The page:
parameters = HttpUtility.ParseQueryString(string.Join("&", Environment.GetCommandLineArgs()));

The method “ParseParams” will be useful while developing the app and later running the app: This method is able to parse both “command line parameter” sources: URL and native (EXE). During development you maybe need to pass parameters to the app for testing purpose. Than you define this parameters in the “Debug” tab of the project properties.

Here is a screenshot of the app’s debug settings:


You see there is a parameter “Param1” follwed by “=” and it’s value. This is similar to URL style query string parameters. But you do not separate them with “&”! Instead use a single whitespace. – Later in the URL you will use “&” as normal!

Now just run the app!


Nice, isn’t it?

3. Now you need to configure the application to become a ClickOnce.

Open the Project Properties of your Windows Form App project.

Select the “Signing” tab and create a self signed certificate. Or use a valid Code Signature certificate.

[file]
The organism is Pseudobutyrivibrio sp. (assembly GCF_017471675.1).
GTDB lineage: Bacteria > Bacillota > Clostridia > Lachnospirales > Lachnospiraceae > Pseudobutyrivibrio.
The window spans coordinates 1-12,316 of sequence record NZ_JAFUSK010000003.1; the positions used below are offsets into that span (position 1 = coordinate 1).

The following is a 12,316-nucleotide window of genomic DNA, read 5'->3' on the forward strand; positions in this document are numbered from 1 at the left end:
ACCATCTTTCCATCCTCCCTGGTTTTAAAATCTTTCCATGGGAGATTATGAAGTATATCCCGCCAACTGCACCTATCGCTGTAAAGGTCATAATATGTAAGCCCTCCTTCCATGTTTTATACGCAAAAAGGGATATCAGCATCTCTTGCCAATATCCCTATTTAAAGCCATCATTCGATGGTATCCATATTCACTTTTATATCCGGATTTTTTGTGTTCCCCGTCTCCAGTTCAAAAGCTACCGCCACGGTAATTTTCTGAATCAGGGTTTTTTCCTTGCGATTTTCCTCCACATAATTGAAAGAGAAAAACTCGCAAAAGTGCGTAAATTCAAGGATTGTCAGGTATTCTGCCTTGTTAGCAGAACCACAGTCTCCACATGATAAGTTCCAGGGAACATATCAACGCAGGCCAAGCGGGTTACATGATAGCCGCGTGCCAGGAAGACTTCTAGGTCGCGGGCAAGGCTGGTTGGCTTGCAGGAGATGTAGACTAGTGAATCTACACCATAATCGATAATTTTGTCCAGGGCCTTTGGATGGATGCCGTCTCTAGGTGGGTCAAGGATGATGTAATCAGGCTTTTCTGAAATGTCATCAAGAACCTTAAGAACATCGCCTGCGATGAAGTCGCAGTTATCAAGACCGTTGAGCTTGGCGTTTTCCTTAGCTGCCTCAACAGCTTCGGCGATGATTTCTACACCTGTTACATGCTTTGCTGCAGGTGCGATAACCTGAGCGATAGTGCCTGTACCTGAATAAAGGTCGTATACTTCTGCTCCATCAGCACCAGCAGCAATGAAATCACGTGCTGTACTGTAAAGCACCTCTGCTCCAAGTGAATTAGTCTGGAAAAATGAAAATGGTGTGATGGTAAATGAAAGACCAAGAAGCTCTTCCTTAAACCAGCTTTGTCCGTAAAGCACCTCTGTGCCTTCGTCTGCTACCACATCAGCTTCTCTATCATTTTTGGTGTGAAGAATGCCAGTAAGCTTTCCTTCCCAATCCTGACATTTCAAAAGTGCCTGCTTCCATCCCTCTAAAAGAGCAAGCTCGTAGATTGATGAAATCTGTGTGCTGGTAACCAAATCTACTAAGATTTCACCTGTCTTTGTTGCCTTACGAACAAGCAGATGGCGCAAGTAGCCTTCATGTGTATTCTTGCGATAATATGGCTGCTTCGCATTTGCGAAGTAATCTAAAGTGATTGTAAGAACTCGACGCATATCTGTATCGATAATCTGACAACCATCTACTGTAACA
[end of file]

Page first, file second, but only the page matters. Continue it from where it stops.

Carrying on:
Now switch to the “Publish” tab of the project settings.

Here you can change the settings as you need it. – I’ll leave it as is EXCEPT one setting: Click the “Options…” button and select “Manifests”. Check “Allow URL parameters to be passed to application”:


[If you do not set this the app will fail in the following line because “ActivationUri” will be null: “_url = ApplicationDeployment.CurrentDeployment.ActivationUri.ToString(); “]

The other settings:


Click “Publish Now”.

Than the project will be build and stored to the sub folder “Publish” of your project folder in the file system.


4. If you now try to run the app locally you may get this error:


This is caused by your ClickOnce publishing in the step before.

The resolve this open the project settings, select the “Security” tab and clear the checkbox “Enable Clickonce security settings”:


This you need to do after each ClickOnce publishing!

5. Now we create the SharePoint Solution Package.

In the Solution Explorer click on the solution item, click “Add” and click “New project”.


Now chooce “Empty SharePoint Project” and name it “MyClickonceDeployment”.

As local site I use “http://sharepoint.local/sites/clickonce”. It has to be a “Farm Solution”!!


Now create a “Module” project item. Name it “MyClickonce”.


Remove the file “Sample.txt”


6. Now open the solutions path in Windows Explorer.